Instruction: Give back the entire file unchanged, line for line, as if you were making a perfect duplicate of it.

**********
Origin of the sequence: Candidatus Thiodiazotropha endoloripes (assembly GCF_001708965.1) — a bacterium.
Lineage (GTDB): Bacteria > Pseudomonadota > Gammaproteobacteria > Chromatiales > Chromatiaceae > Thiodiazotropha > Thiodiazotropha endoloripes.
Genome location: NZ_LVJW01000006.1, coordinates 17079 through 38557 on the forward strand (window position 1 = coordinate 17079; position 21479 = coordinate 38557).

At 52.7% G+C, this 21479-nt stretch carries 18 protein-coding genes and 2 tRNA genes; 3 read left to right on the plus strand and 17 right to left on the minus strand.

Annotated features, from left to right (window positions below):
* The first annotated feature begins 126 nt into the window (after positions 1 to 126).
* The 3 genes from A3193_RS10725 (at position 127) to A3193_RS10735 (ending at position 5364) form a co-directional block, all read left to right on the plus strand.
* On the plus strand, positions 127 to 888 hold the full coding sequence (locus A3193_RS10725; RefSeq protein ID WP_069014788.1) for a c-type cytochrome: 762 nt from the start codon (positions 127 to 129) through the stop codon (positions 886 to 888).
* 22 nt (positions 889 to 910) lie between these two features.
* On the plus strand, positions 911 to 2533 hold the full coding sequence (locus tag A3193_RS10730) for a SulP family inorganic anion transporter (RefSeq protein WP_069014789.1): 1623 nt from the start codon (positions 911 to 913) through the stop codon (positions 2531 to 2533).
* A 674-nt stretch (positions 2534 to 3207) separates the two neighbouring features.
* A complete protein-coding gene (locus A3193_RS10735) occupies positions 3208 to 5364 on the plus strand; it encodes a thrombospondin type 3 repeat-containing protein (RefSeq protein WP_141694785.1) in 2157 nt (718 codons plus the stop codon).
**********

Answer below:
Origin of the sequence: Candidatus Thiodiazotropha endoloripes (assembly GCF_001708965.1) — a bacterium.
Lineage (GTDB): Bacteria > Pseudomonadota > Gammaproteobacteria > Chromatiales > Chromatiaceae > Thiodiazotropha > Thiodiazotropha endoloripes.
Genome location: NZ_LVJW01000006.1, coordinates 17079 through 38557 on the forward strand (window position 1 = coordinate 17079; position 21479 = coordinate 38557).

At 52.7% G+C, this 21479-nt stretch carries 18 protein-coding genes and 2 tRNA genes; 3 read left to right on the plus strand and 17 right to left on the minus strand.

Annotated features, from left to right (window positions below):
* The first annotated feature begins 126 nt into the window (after positions 1 to 126).
* The 3 genes from A3193_RS10725 (at position 127) to A3193_RS10735 (ending at position 5364) form a co-directional block, all read left to right on the plus strand.
* On the plus strand, positions 127 to 888 hold the full coding sequence (locus A3193_RS10725; RefSeq protein ID WP_069014788.1) for a c-type cytochrome: 762 nt from the start codon (positions 127 to 129) through the stop codon (positions 886 to 888).
* 22 nt (positions 889 to 910) lie between these two features.
* On the plus strand, positions 911 to 2533 hold the full coding sequence (locus tag A3193_RS10730) for a SulP family inorganic anion transporter (RefSeq protein WP_069014789.1): 1623 nt from the start codon (positions 911 to 913) through the stop codon (positions 2531 to 2533).
* A 674-nt stretch (positions 2534 to 3207) separates the two neighbouring features.
* A complete protein-coding gene (locus A3193_RS10735) occupies positions 3208 to 5364 on the plus strand; it encodes a thrombospondin type 3 repeat-containing protein (RefSeq protein WP_141694785.1) in 2157 nt (718 codons plus the stop codon).